Leave the dye on your hair no longer than directed.
Rinse your scalp thoroughly after using hair dye.
If you work in a salon and are exposed to large amounts of chemicals, talk to your doctor about ways to minimize exposure. Most importantly, ask your doctor for guidance if you’re concerned about the safety of your hair products and hair dye during pregnancy.
This one is obvious, you’ll definitely want to reduce your risk of falling, crashing, or injuring yourself by minimizing exposure to intense sports and activities. That said, it’s up to you and your comfort level of what you choose to continue. I personally played soccer until I was about 14 weeks pregnant (avoiding slides, headers, and backing off of intense plays). I continued to golf, workout regularly, and enjoy long walks outside! However, I skipped my winter snowboarding trip and said no to wake boarding for the summer – I’ve been known to take some hard falls! :/
If you need any X-rays for medical reasons, work closely with your doctor. Often small x-rays, such as dental x-rays are allowed if a lead vest is worn over the abdomen. Again, check with your doctor.
X-ray scanners at the airport are deemed safe. However, I traveled a ton during my first pregnancy and wanted to minimize my overall exposure, so I intentionally made a point to go through the metal detectors instead. It’s your choice.
Certain over the counter meds like ibuprofen or sleep aids are not advised during pregnancy. Ask your doctor early on for a list of approved OTC meds. They often have nice “cheat sheets” that are super helpful to know what is safe to take for common problems like headaches, muscle cramps, colds, etc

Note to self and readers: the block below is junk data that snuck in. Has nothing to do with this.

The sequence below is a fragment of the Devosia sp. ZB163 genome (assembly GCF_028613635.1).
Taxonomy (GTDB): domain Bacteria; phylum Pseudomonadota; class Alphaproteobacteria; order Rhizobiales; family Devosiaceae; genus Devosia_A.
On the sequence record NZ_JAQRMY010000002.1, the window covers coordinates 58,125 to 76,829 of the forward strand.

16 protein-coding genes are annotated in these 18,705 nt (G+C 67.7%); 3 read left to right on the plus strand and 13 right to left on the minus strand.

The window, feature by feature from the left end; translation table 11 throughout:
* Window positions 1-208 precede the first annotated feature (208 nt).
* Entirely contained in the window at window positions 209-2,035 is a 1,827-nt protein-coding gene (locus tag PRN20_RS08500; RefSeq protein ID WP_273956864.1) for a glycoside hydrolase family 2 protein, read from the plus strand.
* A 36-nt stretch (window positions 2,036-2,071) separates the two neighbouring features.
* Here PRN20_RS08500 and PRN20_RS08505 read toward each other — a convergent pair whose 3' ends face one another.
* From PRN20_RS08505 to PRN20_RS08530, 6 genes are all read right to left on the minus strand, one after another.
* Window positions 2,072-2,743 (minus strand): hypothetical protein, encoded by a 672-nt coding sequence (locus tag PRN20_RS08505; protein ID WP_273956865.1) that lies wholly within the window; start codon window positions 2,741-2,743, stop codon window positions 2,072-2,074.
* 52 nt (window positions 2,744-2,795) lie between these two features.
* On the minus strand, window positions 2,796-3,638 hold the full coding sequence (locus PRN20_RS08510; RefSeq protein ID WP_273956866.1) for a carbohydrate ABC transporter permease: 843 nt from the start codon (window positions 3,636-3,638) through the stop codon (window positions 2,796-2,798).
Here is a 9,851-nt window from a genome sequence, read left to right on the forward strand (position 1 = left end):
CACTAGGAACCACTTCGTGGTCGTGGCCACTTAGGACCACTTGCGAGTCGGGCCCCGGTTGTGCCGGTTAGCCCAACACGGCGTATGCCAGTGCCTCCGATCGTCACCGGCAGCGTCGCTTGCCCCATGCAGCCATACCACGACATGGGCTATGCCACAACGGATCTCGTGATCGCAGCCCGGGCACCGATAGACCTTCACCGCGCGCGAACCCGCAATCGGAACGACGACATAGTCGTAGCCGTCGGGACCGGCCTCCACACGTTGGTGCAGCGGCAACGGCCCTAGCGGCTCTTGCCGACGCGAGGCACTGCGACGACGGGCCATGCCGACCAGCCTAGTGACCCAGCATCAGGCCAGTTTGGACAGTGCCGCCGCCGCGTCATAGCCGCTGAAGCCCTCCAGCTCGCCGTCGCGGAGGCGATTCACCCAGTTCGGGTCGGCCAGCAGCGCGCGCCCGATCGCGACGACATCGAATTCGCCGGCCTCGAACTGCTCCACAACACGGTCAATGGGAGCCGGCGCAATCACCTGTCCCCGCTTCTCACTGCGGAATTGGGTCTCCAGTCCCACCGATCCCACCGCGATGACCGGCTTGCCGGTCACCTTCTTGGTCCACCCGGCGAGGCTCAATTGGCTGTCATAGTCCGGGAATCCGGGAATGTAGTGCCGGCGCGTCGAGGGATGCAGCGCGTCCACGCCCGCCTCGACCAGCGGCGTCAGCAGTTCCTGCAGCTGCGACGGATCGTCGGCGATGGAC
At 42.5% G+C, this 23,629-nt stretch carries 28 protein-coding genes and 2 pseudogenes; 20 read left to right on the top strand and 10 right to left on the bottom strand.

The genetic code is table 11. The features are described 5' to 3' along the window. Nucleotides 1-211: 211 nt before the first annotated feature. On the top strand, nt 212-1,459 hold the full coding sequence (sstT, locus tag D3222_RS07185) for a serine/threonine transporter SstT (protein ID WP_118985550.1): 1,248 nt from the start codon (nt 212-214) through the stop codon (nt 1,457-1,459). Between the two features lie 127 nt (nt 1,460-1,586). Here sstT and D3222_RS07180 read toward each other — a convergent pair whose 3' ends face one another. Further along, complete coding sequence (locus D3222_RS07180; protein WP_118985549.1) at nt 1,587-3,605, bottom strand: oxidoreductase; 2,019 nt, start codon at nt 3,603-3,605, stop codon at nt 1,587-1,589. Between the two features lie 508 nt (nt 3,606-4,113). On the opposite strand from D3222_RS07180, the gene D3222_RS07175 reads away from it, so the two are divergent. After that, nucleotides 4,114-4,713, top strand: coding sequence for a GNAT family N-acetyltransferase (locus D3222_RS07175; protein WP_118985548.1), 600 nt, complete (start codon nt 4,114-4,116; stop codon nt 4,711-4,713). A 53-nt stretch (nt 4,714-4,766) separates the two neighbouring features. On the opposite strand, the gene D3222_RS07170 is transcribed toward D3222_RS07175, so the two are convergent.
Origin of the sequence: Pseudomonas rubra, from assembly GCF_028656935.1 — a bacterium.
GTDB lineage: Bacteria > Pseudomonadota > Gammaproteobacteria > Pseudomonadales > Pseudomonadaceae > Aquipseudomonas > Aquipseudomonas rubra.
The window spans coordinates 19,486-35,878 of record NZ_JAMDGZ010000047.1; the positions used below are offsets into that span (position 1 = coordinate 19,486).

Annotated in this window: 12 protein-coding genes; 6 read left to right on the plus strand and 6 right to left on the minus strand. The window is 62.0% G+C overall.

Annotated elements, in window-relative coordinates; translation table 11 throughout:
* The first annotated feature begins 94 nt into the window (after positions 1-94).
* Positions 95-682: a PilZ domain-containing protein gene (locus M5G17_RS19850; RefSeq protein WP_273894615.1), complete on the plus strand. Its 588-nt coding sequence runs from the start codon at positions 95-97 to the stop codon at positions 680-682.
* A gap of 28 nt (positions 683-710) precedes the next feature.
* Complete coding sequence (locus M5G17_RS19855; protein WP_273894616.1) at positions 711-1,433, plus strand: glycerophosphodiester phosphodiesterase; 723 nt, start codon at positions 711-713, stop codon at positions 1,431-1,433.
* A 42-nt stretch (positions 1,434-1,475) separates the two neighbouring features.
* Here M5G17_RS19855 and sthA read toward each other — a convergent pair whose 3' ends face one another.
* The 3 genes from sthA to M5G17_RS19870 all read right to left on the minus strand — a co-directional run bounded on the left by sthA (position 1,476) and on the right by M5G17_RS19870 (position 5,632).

If you’re currently on any prescribed medications, it’s best to talk to your doctor prior to getting pregnant.
This is the one you’re probably most familiar with. Cut the alcohol out and reduce your caffeine to less than 200mg a day (~ 12 ounces of coffee a day). Watch out for hidden caffeine sources in coffee, energy drinks, tea and even chocolate!
Similar to medications, certain herbs and supplements are best to avoid during pregnancy. You can find off-limit herbs in things like superfood elixirs, protein powder, herbal teas, or even energy bars so pay attention to product labels. Curious about an ingredient? Make sure to ask your doctor.
During pregnancy, your immune system is slightly repressed, thus contracting a food borne illness can be more serious to mom and fetus than a non-pregnant women. It’s important to avoid raw and undercooked meat and seafood, as well as unpasteurized or raw cheeses. Make sure to read labels and cook food to proper temperatures.
Don’t worry, you don’t have to feel like you’re missing out on all the good food!! Here’s a list of safe swaps for your to print!!
It’s easy to overheat while in a sauna or hot tub, causing your body’s internal temperature to rise and potentially harming baby. It’s best to avoid hot rooms and tubs during pregnancy.
When pregnant, avoid putting too much pressure on your stomach, or lie on your back for prolonged periods as it can prevent blood flow (and just be straight up uncomfortable). While Chiropractic, physical therapy and massage can work wonders during pregnancy, look for prenatal-approved provider.